So we all know that Google’s operating system for Mobile devices, namely Android, has taken the smartphone and tablet world by storm With but does it work in the Rugged world and what Android Rugged PDA’s are available?
With Google Android being free and open source, it was only a matter of time before it became available on a Rugged PDA and as usual it seems to be Pidion that are first to adopt and certify the OS on 2 of their rugged PDA’s. Pidion have a lot of “firsts” in their history which makes them such a great platform to develop on and this is another case of them being first here, dealing with all the issues new tech brings whilst others sit and watch!
There are open builds available but Pidion have decided to adopt and certify a version, V2.1, for 2 of their devices the Pidion BIP-6000 and their semi-rugged BM170. Both run version 2.1 of the OS and both run it very smoothly indeed. In terms of using the PDA with android in it, they both perform perfectly fine, no glitches or annoying freezes but it’s where the SDK reaches that’s important for us folk. There is an SDK for both Android versions of the devices. The BM170 is pretty well complete as it doesn’t carry any big options or scanning hardware in it. The BIP-6000 has now got inclusion for the RFID Reader and Barcode scanners in the SDK which are growing all the time to come into line with the Microsoft Windows Mobile ones for the devices.
Unlike Apple IOS, Android is a real contender to the Rugged OS world because it’s free, open source, supportable by resellers and manufacturers and above all it also gives users with Linux or UNIX expertise something to play with in the mobile field. In effect it could provide your business with an end to end solution from Server to Field which 1 team could in theory support and develop for. It can’t be ignored and it looks like we have a Microsoft V Linux thing going to start-up all over again!!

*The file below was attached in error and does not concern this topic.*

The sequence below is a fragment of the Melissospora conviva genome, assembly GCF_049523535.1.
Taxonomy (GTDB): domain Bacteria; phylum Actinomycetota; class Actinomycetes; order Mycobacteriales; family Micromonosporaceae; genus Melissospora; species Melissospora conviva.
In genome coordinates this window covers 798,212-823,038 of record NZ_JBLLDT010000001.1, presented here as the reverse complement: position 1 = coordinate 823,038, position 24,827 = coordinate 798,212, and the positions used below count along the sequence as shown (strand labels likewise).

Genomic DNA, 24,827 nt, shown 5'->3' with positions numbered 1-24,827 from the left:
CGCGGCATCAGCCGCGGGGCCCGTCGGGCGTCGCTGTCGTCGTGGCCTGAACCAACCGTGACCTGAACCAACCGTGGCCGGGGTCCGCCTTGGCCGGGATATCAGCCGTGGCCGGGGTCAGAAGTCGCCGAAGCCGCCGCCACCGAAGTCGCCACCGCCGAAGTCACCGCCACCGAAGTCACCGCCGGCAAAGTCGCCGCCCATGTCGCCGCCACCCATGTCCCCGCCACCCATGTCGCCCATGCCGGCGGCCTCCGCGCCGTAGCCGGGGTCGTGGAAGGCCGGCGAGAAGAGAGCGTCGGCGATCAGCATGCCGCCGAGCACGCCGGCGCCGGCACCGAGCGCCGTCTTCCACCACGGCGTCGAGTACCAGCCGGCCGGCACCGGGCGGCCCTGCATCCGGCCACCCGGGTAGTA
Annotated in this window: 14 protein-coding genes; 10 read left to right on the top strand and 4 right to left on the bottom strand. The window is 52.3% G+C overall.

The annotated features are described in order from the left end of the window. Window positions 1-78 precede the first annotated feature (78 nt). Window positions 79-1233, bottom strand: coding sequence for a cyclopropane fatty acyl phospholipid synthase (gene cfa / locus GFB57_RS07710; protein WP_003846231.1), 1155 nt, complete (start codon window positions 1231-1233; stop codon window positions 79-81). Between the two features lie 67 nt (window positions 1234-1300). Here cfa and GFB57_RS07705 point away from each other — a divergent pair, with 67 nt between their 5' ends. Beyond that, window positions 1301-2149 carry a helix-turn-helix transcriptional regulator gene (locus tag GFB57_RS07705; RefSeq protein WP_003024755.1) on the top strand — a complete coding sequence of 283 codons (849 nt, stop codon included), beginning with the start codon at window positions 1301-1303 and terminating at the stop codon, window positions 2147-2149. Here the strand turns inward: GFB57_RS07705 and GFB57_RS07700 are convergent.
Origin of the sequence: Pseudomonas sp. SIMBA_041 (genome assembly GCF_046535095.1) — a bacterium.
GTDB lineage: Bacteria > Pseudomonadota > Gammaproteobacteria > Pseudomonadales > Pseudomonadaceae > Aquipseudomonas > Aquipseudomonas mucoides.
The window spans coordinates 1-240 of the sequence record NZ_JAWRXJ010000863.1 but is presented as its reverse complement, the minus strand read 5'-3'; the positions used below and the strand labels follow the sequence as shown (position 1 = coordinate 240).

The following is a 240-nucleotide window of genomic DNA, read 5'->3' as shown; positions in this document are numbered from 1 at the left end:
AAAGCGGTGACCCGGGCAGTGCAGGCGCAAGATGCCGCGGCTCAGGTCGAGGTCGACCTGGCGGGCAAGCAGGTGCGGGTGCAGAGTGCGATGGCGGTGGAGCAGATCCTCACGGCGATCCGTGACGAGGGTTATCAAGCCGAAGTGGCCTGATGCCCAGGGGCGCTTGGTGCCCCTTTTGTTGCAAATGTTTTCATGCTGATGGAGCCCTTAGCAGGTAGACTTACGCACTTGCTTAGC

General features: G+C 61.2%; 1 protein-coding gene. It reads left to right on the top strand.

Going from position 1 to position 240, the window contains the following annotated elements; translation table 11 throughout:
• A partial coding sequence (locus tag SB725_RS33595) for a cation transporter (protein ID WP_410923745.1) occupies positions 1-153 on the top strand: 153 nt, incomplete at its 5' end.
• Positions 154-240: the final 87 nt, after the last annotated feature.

I personally don’t like Android devices, I have had too many years of Microsoft and Apple affecting my judgement but most of the office here do and when you step back from your own judgement you can see an OS that is more than equal to Windows Mobile and a platform that is easy to adopt and develop for.
Android for Line of Business?
Would I recommend Android? Well not yet, we’re seeing a lot of people test with it, no-one has yet to buy one though and above all the major worry for me is that supportability of the OS versions. Older versions are already off the support matrix and the main crowd tend to follow only the last 2 or 3 version updates so it is important for the device manufacturer to certify and run with a version that they will adopt and support for years to come. Until this happens and we get a better roadmap for Android versions then we’re not too happy about placing a line of business app on them but mark my words, this is a small issue to overcome and we’re already working on how we can do this with some manufacturers.
So Android is here in the Mission Critical Rugged World, it was only a matter of time and its alive and kicking. It does give us a real OS that is decent, good to develop on and of course opens up mobile to the non-Microsoft developer community and technically speaking its more than ready as an OS. Indeed many software houses are already developing popular line of business apps against it too. However it’s not ready yet for the
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